She tries. We try, knowing decisions—even the simplest—can create outsized effects. The time may come for second-guessing. We imagine the parent of a missing child and those subject to silly miscalculations bringing death and destruction. In their place, we’d do what every human does, ask why endlessly and inexorably, even if investigation will yield nothing but futile, fruitless, torturous effort.

Moment by moment, decisions shape fates bigger than understanding, yet we act. Instinct won’t protect us. Free will is the mark of our species, its defining characteristic, its bane and boon. Yet free will and fate won’t matter in the end. We are here. Afraid every act matters, sure everything does and with little reason to hope, we hope. We hope our acts will add up properly. We hope what seems right, is. We must.

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Filed under Anxiety, Cormac McCarthy, Doubt, Essays, Home Life, Hope, Identity, Laments, life, Meditations, Modern Life, Resolutions, Thoughts, Worry

Keeping It New

In school, authors’ prose sometimes affected me so much that, when I sat down to write about their work, my sentences slid into their syntax and diction. I sounded like them as I wrote about them. One semester, I studied Hemingway and Faulkner together, and I can only imagine my schizophrenic compositions—genteel and muscular, ornate and brutal, loquacious and guarded, perfumed and earthy. With no style of my own, I didn’t steer by their stars so much as zigzagged between, entering and exiting gravities, trailing cosmic dust from each meeting.

My voice is my own now because, soon enough, every writer’s prose collides with so many authors and teachers that it doesn’t show any one crash too garishly. A practiced writer, we’re told, finds a path between styles and utters a distinctive style, one that’s fluent, idiosyncratic, and accurate as it presents writer and subject.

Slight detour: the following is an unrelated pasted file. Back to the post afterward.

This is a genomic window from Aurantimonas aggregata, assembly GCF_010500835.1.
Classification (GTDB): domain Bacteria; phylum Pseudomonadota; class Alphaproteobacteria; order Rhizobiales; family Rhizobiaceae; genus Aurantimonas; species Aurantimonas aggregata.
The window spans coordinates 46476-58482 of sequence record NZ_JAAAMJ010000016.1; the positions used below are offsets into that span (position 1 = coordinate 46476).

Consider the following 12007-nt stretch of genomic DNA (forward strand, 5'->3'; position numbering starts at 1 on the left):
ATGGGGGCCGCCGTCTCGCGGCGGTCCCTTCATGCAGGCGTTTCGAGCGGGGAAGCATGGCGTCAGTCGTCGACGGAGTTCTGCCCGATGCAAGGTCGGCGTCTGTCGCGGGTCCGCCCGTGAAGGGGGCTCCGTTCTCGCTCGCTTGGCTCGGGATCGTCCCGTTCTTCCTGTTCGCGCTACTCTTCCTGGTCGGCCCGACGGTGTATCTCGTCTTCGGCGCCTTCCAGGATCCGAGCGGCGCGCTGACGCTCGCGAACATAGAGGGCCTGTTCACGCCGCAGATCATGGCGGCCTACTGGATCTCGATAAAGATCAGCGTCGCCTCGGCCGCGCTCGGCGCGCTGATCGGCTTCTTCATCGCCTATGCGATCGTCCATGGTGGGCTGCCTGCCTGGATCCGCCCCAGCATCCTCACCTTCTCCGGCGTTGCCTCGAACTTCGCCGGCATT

Arriving at style seems something to celebrate, but I’d like to go back. I hate polish. I wonder if losing my original energy has ruined me.

Over the last couple of weeks, one of my classes has been studying Cormac McCarthy’s The Road. Much of the book is direct and plain—the boy and the father gather a lot of wood and take off and put on their clothes many many times. But then McCarthy lapses into lyrical Old Testament riddling equivalent to cured tobacco, twisted in skeins and crying deep, redolent resin. The prose is new, so new it seems language needed inventing to express just what it says.

We mortals don’t write that way. Most of the time I appeal to conventions and apply rules I’ve accumulated. You won’t find many “There is/are” in my writing, and I twist into a pretzel to avoid the passive voice. I don’t make decisions or offer explanations, I decide and explain. No paragraph ever begins with the same word as the last. I budget I’s. I don’t like the word “that.” Sentence variety matters and often turns me back to diagnose the last paragraph for its rhythm and surprise. I will break rules just to break them.

Clearly, something convinces me these fetishes contribute to clear, emphatic prose—and maybe they help—but they prohibit rather than inspire. They keep me on course and out of woods writers like McCarthy love.

“Genius,” Emerson said, “is its own end and draws its means and the style of its architecture from within.” When the architecture of my prose matches my dim and hidden mental architecture, I’m happy. When my end is irretrievably embedded in its means, I’m overjoyed. In my best moments, thoughts and emotions appear untranslated and fresh.

That doesn’t happen enough.

Yet I can draw inspiration from McCarthy. If the artist’s job is self-expression, then anything received is suspect. The truth you obey knows no rules. Even imitating yourself is out. Another artist’s approach could be right. Yesterday’s approach might be right too. But you can’t be yourself without continually asking who you are, what you see and understand right now, and how you might let your original voice out.